To join me on a virtual sketching trip, download a travel sketch-journal here.
I add tutorials to them so you can learn the techniques and details you see in the sketchbooks.

My former workshop students asked me to upload my workshop workbooks to make them available to everyone. So you can also download a workbook and give yourself a workshop! Enjoy!

Wednesday, May 23, 2007

The Raptor Workshop

Last month I did a rather unusual workshop on sketching raptors (birds of prey) in conjunction with an ornithologist, Dr. Frank Lang, from Southern Oregon University, with whom I used to teach Biological Illustration. The workshop was sponsored by the Siskiyou Field Institute.

It was unique because it was mainly a drawing class for birders, who had spent the previous two days in the field with binoculars and Frank, watching and admiring hawks, falcons, eagles, owls and ospreys. Normally my workshops attract artists, and I focus on the right-brain processes involved in improving drawing skills in a studio setting. For this workshop of birders I was asked to start out with raptor anatomy, then move on to drawing actual birds.

As a naturalist, I know quite a lot about birds, but ANATOMY???? After a week of cramming, I was ready for the anatomy part. With my new knowledge, I made a heavily illustrated 8-page book I titled "Raptor Anatomy for the Artistic Bird Watcher," which covered bird parts, construction, and function. I added a page of sketching techniques for raptors. I have a little comb binder in my studio, so I ran these off on my laser printer and bound them with covers. They look nice, if I do say so myself {grin}.

Using that book, plus skulls and feathers, and an actual foot from an owl, I taught my nine students about raptor parts, then I handed out a workbook book I had made, "Sketching Raptors," and each person tackled some basic drawing techniques right on the workbook's pages. I love this technique, since students can take the workbook home with their drawings next to instructions for later reference (as in, "how the heck did I do THAT?"). [Later: Due to several requests, I have bound the Raptor Anatomy and the Sketching Raptors workbooks together under the Raptor Anatomy cover and I'm offering these for sale for $7.95 on my Nature Works Press website (you can get there from the links bar at right).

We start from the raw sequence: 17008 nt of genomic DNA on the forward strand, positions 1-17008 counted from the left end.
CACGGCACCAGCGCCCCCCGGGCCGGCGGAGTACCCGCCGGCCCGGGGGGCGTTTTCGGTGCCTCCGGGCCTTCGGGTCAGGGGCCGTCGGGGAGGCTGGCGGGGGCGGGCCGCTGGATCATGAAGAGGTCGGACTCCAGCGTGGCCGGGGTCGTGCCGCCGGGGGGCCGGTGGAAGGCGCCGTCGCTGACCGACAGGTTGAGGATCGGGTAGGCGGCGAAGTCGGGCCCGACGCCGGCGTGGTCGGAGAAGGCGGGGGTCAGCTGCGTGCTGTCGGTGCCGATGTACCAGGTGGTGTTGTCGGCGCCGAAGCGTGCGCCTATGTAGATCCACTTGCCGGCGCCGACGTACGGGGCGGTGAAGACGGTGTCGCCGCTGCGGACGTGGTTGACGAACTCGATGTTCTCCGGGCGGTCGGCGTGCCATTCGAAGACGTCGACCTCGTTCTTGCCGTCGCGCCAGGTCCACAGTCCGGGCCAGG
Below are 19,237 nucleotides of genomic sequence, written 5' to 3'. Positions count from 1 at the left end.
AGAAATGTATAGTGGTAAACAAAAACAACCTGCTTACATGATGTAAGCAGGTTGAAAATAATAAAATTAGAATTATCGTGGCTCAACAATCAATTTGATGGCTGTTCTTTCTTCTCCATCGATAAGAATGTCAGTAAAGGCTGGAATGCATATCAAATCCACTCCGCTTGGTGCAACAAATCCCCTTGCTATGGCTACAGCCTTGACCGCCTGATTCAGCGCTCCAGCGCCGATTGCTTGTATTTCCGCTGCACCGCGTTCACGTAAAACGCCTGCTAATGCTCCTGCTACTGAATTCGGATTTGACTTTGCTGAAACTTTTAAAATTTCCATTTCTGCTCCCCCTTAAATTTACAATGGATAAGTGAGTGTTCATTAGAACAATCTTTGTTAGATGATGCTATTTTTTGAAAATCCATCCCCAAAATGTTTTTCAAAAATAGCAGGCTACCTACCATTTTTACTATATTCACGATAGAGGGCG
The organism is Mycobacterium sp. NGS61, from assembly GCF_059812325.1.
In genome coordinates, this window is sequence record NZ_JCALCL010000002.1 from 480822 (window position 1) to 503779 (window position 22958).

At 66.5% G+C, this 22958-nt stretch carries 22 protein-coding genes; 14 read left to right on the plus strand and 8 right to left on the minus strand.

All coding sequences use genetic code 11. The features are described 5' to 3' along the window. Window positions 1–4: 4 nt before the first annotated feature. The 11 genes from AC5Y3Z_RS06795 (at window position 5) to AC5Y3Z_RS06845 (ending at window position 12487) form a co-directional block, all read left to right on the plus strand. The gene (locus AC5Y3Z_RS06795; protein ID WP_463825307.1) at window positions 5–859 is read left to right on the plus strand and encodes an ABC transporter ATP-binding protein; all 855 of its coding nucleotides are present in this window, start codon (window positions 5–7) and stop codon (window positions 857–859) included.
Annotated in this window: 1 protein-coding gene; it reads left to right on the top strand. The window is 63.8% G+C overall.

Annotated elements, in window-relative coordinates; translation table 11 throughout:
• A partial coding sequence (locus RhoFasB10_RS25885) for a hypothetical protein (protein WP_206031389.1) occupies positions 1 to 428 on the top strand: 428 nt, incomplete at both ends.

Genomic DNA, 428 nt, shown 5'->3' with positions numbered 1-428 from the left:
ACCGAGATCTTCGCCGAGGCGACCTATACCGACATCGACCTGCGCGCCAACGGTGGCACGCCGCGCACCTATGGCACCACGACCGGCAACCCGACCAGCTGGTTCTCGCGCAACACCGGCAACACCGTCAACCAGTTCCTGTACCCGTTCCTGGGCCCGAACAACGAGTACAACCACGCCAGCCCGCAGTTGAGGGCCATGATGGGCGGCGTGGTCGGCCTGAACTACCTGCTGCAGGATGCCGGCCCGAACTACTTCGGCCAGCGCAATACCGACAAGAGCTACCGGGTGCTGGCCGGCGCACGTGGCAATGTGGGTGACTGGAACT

The workshop met at Wildlife Images, a wildlife rehab center with a terrific outreach program. A handler stayed with us all day to make sure the birds stayed happy and calm and to answer our questions. After an introductory drawing session, a red-tailed hawk was brought in, which they all sketched as I moved about the room advising and suggesting ways to capture its shape. Over the course of the day we sketched a red-tailed hawk, a great horned owl, a Swainson's hawk, and finally, a spotted owl. I did some quickie demo drawings of the great horned owl to show techniques and how to get the general shape.

I kept the workshop really loose and casual since I figured the people were mostly there for love of the birds, not to learn how to draw perfectly. Only one person had signed up specifically because of the drawing session, and he apparently was satisfied, according to his evaluation. I always hand out evaluations at the end of class, to help me meet expectations and improve future workshops.

Our critiques, one after every bird, were fun -- this very supportive group gave kudos for every speck of improvement anyone showed over the course of the day. I always ask groups to keep their comments positive, and this was a MOST positive bunch.

In addition to discovering their sketching talents, these dedicated birders got the bonus of being close to the raptors for a long, quiet time. One older student was weary by mid-afternoon and spent the last hour or so simply gazing raptly at the spotted owl we were drawing. It WAS magnificent....

In my next entry, I'll write about last Sunday's Wildflower Sketching trip to the top of Upper Table Rock, a local landmark visible from all over the Rogue Valley. Talk about gorgeous....!


Anonymous said...

Do you have the book for sale? Or would you consider posting on line? I'd love to have information on bird anatomy for artists. Judy

Irene Brady said...

Hi Judy,
I'm thinking about putting it up on my website for sale, $5 -- may get to it this week. I can contact you when it is up so that you can purchase it if you'll go to my Nature Works website (it's in the links on the right side of the page) and leave me your email address.
If you don't want to do that, just check the website now and then and it will likely show up for sale on the ORDER page.

Omar Cruz said...
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